soccerball

Sometimes we want something so badly we’ll tell ourselves just about anything in order to get it. Psychologists and philosophers call thought patterns like this “rationalizing”—justifying actions or beliefs with questionable explanations. Rationalizing leads to poor public policymaking.

Pundits and boosters of a downtown Major League Soccer (MLS) stadium appear to be doing some serious rationalizing. Consider this: one potential ownership group, SC STL, wants taxpayers to cough up $80 million to help pay for a stadium. Another ownership group, City Foundry, has offered to cover the $80 million in public assistance if they can have some stake in team ownership. But soccer boosters are worried that discord between these two ownership groups might hurt Saint Louis’s chances of landing an MLS team. As a result, commenters have begun criticizing City Foundry, a group that’s willing to bear the massive burden SC STL wants to place on the public. MLS has publicly aligned itself with SC STL and plans to ask taxpayers to help pay for a stadium, thus providing soccer boosters a (very expensive) “bird in the hand.” But is this $80-million bird so precious that we should dismiss a proposal that could result in a stadium built without taxpayer money? Are we certain that City Foundry’s involvement would cause MLS to take its soccer ball and go home? City Foundry only made its proposal less than a week ago—isn’t their offer worth a serious look when $80 million is at stake?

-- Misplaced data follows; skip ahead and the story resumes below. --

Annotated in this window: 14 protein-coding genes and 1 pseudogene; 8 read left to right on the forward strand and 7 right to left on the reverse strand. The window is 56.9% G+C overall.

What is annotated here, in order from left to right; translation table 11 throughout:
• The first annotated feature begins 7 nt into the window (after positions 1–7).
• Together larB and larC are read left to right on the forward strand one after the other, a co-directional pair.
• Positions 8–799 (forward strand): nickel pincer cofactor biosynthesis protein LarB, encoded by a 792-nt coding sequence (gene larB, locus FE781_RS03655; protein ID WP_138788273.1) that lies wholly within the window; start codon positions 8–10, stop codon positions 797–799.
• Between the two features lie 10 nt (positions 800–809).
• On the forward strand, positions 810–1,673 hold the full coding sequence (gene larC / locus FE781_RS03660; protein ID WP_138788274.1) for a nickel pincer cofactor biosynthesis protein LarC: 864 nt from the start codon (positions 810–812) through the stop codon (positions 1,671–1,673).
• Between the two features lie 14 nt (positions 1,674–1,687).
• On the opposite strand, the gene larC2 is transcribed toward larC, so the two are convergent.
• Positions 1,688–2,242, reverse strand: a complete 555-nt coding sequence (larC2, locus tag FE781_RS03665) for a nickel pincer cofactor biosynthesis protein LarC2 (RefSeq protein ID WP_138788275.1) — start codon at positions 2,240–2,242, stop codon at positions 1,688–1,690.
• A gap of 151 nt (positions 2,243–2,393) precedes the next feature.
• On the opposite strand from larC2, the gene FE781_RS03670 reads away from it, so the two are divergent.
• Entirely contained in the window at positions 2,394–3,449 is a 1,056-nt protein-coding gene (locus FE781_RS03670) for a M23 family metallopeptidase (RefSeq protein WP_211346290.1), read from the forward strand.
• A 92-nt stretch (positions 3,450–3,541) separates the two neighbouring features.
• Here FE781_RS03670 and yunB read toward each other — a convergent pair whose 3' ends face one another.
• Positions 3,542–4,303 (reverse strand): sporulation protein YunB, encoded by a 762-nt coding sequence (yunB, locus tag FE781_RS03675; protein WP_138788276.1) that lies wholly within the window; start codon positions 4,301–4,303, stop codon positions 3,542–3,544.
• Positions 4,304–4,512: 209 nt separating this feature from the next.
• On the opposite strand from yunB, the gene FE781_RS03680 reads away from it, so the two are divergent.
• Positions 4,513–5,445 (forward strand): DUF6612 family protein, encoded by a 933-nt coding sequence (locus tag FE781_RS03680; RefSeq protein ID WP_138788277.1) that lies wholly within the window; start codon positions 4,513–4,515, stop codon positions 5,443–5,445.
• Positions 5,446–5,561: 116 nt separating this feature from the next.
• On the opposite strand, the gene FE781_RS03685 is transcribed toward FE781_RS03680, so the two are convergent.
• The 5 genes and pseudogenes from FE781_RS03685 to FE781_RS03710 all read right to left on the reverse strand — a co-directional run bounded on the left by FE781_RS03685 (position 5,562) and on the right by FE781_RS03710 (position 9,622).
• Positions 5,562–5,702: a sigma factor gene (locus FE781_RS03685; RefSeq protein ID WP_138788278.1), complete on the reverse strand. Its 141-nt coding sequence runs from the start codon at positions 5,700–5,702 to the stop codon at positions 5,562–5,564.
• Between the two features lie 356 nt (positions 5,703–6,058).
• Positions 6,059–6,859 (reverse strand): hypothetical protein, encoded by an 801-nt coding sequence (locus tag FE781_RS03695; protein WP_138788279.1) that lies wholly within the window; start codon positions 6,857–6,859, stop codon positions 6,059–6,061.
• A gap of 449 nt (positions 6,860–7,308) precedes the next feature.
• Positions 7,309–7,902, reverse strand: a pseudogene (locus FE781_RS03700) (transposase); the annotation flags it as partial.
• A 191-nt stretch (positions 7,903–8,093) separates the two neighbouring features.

Here are some facts that aren’t easy to rationalize away: Stadiums are not a good investment vehicle for public dollars. They don’t yield economic returns for local communities. They don’t help cities financially. At best, stadiums simply shift existing spending patterns, often at the cost of huge public expenditures. At worst, publicly-funded stadiums drain resources away from basic city services, and sometimes even bankrupt cities. The benefits of having a professional sports team are not economic; they are social or civic. Yet, some people badly want an MLS team, and see SC STL as the best way of getting one, so they’re willing to throw principles of good policy to the wind.

Choosing to fund a sports stadium with public dollars when private capital is available isn’t just bad public policy; it is taxing the public for the benefit of a wealthy few.

Graham Renz

About the Author

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Graham Renz
Graham Renz is a policy researcher at the Show-Me Institute.